« Last Edit: November 09, 2018, 10:52 AM by RKA »
-Raj

Offline Mario Turcot

  • Posts: 562
Re: Flush trim advice
« Reply #10 on: November 09, 2018, 10:36 AM »
Are you looking for a compression bit?  If you don't need a compression bit, a flush trim bit with the cutting edge skewed (whatever it's called) would be a lot less money and still give you a nice cut.  Sharpening it would be much easier as well.

One other thing to note about the infinity bits is the gullets under the cutting edge are bigger.  I was cutting a circular plywood base with a circle cutting jig and used the whiteside compression bit.  It seemed like it was handling 1/8" fine, but when I needed to bite off more it was better to take successive passes and sneak up on my line.  In some cases my freehand jigsaw cut was 5/8" from my final dimension, so it took a bit more time to gradually shave that off with the whiteside.  It was my first time using it though, I just went my how the router felt when I tried to take a bigger bite.

For the record, I am chewing into 12mm, 15mm and 18mm BB ply.

Compressed bits: I have used a few on my CNC only... 1/4" there is no comparison with up/down cut bits. The compressed bits make a perfect clean cut and last longer. I haven't pushed the speed rate but at recommended speed it is a pure pleasure to use on hard wood or BB ply. Perform well on both  [smile]

The Infinity Ultimate bits

offers a skewed cutters on both sides (up and down if using the whole depth). It lead me to believe the cut will be similar to a compressed bit. Dust ejection might be also enhanced due to the bit shape. The bit is on it's way so i will be able to comment more next week  [wink]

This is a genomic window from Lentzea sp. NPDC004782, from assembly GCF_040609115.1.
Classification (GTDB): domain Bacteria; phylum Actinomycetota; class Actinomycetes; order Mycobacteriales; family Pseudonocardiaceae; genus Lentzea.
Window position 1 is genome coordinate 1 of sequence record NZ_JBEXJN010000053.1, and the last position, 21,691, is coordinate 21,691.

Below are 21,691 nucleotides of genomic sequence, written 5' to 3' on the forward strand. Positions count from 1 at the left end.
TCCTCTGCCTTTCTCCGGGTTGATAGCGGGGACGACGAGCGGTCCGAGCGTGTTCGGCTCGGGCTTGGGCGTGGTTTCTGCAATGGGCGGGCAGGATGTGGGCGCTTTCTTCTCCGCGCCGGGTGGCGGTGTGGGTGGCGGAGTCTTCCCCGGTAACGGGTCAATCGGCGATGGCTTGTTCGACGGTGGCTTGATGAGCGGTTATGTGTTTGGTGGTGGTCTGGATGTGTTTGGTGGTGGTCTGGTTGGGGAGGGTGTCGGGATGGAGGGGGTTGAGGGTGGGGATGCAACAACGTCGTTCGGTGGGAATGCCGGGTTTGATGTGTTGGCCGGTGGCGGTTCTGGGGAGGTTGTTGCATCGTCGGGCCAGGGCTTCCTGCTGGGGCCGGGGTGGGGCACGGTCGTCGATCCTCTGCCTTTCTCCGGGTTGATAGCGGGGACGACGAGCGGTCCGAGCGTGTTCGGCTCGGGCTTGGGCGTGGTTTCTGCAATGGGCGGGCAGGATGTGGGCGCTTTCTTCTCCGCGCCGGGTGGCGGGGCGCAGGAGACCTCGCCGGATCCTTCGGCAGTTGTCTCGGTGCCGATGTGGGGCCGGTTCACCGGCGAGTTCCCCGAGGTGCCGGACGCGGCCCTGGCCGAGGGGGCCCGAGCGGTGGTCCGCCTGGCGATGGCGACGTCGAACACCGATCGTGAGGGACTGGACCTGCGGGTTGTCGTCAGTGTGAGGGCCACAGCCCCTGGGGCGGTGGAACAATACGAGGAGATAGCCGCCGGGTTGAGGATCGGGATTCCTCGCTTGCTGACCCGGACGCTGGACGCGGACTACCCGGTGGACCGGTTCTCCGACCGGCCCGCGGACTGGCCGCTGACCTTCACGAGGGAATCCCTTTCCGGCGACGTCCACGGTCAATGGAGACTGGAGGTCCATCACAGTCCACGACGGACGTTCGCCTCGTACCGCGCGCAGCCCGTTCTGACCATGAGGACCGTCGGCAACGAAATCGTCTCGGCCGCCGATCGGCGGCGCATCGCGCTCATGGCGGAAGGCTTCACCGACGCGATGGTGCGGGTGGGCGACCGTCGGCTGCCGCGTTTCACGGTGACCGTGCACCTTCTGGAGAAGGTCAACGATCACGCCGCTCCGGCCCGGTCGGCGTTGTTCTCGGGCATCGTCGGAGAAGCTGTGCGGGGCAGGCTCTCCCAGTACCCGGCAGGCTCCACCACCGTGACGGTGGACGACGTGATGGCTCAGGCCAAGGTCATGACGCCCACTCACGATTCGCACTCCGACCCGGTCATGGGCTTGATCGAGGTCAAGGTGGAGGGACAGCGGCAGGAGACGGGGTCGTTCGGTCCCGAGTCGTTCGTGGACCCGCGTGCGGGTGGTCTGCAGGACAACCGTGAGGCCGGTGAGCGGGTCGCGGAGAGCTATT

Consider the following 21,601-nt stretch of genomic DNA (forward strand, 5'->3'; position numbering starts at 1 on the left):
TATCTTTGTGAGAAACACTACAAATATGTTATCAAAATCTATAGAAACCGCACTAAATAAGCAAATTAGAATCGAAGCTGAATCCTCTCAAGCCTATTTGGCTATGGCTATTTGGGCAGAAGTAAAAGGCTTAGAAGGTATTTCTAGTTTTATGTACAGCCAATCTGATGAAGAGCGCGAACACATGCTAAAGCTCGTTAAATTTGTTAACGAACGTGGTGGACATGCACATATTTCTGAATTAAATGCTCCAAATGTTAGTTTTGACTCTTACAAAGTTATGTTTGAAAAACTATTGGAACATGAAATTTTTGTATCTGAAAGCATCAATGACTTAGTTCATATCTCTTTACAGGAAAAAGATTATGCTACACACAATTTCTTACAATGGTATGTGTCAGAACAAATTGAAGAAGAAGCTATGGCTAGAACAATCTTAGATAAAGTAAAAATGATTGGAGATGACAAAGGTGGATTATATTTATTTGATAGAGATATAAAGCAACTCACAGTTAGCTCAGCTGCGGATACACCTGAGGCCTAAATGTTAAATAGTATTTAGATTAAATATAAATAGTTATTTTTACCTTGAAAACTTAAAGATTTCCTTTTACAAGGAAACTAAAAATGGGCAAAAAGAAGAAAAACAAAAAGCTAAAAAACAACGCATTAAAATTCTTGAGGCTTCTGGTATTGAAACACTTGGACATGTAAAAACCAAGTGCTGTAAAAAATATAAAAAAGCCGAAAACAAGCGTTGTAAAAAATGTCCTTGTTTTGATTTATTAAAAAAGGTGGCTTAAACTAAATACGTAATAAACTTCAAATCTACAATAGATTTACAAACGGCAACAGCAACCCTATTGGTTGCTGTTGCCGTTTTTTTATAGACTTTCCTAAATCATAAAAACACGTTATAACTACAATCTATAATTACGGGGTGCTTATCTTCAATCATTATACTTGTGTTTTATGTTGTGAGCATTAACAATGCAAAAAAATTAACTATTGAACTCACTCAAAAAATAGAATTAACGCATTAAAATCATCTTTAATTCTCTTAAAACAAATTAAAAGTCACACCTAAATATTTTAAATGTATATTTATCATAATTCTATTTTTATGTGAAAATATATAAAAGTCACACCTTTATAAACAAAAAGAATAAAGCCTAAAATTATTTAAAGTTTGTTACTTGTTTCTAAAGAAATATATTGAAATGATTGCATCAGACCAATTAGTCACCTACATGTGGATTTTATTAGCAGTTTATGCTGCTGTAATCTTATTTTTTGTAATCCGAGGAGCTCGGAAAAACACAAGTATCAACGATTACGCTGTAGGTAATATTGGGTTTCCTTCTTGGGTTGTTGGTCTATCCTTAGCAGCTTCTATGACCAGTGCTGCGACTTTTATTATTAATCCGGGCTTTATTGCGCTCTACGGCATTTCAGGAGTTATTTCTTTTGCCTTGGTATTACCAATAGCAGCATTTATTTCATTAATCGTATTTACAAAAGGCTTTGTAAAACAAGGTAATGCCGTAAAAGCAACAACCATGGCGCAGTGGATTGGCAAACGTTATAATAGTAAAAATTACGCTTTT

Mario

Offline Cheese

  • Posts: 5060
Re: Flush trim advice
« Reply #11 on: November 09, 2018, 10:42 AM »
I had a look at the WS equivalent ($165CAD bottom bearing only) to the Infinity ($89CAD) ones and yes the price was a huge concern for a similar (look) product. Infinity have a similar one at $39CAD. one is more beefy not that it would make a big difference

Keep your eye open for specials at Woodcraft. Just 2 weeks ago they ran a 25% off coupon and I picked up the $169 Whiteside for $126. They've been running the 25% off coupon every 3-4 months.

There will probably be some type of promotion closer to the holidays.

Offline waho6o9

  • Posts: 1401
    • Garage Door Handyman.com
Re: Flush trim advice
« Reply #12 on: November 09, 2018, 11:14 AM »
287468-0

Works well.